High velocity oxygen fuel spray coating technique has widely been applied in the deposition of protective coatings of high temperature resistance and resilient to both wear and corrosion. However, anomalies such as the presence of oxides, pores and unmelted particles that have the potential to limit the functional properties of the generated coatings, belittle the process. Luckily, post-treatment procedures such as remelting of the thermally sprayed coatings improve microstructure and functional properties. Despite the many remelting techniques, power laser remelting is the most advantageous procedure since it allows for precise control of heat input hence the thickness of the remelted layer. Stellite 6 is one of the materials that is often used for wear and corrosion control protection.
Marek Vostřák and colleagues at the New Technology Research Centre, University of West Bohemia, University 8, Pilsen in Czech Republic proposed a study on the possibility of measurement of the depth of laser remelting of the high velocity oxygen fuel sprayed stellite coating using infrared cameras. They designed and conducted experiments with an aim to evaluate the role of the process speed on the depth of remelting, while still comparing cases of different coatings and sample thicknesses using Near-infrared camera. Their work is now published in Surface & Coatings Technology.
For the empirical procedure, the thermally sprayed coating was deposited onto carbon steel. They then selected three samples of varying combinations of substrate and coating thickness. High Power Direct Diode laser by Coherent was then used to remelt the high velocity oxygen fuel sprayed samples with its power being kept constant. The Near-infrared camera was used to record the remelting process. Prior remelting, the samples were preheated to reduce the risk of cracking. Cross-sections of the remelted samples were ground and polished and the depth of the remelting measured.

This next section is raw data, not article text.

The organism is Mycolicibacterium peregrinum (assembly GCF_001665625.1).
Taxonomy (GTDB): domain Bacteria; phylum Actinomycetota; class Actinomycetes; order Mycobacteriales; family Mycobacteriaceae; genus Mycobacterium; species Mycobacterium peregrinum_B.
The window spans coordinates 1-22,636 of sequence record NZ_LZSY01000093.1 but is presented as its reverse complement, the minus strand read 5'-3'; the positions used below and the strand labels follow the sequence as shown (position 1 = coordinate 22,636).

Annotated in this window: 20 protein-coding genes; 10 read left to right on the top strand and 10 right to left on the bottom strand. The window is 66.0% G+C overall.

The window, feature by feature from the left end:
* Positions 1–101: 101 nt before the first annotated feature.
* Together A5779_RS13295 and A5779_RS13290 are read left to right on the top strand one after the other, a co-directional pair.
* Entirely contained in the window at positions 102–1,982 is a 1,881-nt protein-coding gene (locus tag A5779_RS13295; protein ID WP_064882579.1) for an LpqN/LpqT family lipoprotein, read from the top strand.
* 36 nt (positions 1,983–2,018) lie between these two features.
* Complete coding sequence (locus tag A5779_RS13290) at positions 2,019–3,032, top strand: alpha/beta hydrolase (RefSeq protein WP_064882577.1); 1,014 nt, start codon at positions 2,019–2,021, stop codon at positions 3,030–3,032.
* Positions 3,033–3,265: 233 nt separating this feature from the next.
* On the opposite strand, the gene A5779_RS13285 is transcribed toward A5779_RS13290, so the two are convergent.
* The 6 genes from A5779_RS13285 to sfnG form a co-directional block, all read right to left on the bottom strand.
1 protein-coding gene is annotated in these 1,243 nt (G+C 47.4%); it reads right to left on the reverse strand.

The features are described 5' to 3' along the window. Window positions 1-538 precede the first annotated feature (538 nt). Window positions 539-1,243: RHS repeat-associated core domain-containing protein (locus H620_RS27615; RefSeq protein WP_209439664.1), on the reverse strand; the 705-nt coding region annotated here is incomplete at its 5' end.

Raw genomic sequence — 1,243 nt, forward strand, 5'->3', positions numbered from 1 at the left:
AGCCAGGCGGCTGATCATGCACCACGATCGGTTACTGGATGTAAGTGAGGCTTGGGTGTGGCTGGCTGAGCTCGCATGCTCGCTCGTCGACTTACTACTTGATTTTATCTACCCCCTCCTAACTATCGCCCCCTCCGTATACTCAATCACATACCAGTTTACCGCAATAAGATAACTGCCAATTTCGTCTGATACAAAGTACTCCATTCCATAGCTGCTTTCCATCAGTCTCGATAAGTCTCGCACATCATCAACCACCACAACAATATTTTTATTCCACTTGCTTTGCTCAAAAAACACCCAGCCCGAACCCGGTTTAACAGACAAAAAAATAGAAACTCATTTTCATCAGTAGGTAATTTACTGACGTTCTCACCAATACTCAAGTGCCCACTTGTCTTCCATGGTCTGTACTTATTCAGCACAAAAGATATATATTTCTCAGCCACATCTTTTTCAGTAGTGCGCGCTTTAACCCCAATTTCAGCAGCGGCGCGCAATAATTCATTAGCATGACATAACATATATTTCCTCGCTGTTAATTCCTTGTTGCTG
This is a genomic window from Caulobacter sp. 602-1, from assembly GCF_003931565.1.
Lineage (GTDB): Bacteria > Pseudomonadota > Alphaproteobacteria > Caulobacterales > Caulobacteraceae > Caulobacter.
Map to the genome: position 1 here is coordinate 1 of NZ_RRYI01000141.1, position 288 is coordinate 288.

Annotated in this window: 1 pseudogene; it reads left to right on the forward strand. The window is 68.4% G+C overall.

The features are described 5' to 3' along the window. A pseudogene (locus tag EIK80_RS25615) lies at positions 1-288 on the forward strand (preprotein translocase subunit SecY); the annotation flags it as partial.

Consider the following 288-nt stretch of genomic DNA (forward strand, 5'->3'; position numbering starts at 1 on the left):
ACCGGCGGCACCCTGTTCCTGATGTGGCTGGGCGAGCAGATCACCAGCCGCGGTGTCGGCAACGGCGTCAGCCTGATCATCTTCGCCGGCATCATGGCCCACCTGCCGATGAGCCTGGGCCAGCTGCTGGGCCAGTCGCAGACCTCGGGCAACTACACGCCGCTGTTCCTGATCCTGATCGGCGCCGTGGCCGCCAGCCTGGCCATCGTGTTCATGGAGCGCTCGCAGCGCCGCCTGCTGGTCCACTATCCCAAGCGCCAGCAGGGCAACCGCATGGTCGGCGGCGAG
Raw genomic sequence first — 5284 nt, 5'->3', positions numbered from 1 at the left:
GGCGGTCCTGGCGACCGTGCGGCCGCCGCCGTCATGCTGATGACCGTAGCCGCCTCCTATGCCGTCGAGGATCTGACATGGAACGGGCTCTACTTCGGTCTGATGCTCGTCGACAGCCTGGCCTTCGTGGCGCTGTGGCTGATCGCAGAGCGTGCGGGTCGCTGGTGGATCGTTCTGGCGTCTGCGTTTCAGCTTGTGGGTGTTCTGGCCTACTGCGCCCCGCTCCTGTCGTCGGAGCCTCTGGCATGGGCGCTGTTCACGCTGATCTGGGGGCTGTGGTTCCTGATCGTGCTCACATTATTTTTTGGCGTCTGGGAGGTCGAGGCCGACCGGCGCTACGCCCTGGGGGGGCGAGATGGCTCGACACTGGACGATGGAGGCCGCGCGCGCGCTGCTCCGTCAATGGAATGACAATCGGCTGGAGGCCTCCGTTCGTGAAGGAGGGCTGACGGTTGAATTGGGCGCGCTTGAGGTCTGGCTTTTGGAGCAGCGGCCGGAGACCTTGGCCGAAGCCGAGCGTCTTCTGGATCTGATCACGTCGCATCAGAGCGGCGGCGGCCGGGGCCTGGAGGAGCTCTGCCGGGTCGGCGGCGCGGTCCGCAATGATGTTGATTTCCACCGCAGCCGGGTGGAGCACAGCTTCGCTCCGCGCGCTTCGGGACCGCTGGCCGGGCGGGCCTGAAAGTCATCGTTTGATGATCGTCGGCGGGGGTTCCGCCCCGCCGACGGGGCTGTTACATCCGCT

The research team then evaluated data from the infrared camera and calculated the width of the melting pool. They observed that the depth of remelting increased proportionally with the increasing radiant fluency. It was evident that the depth of remelting was dependent on the sample geometry. Thicker substrate samples remelted less than their thinner counterparts. The team also observed a similar situation with regard to laser hardening with a heat sink. It was seen that utilization of a more effective heat sink led to a lower depth of martensitic transformation. The authors of this paper eventually evaluated the temperature field in the melting area and related it to the achieved depth of remelting and noted that the infrared measurements correlated with the empirical observations perfectly.
The empirical procedure used here directs towards a novel technique that can be used for laser remelting of different types of sprayed coatings, such as those having different materials or were made using different spaying methods. From this set up, infrared measurement has been proven to be a useful tool that can be utilized for prediction of achieved depths of remelting during laser remelting regardless of the coating to substrate thickness ratio.
Marek Vostřák, Jiří Tesař, Šárka Houdková, Eva Smazalová, Matěj Hruška. Diagnostic of laser remelting of high velocity oxygen fuel sprayed Stellite coatings using an infrared camera. Surface & Coatings Technology volume 318 (2017) pages 360–364.
New Technology Research Centre, University of West Bohemia, Univerzitní 8, 306 14 Plzeň, Czech Republic.Go To Surface & Coatings Technology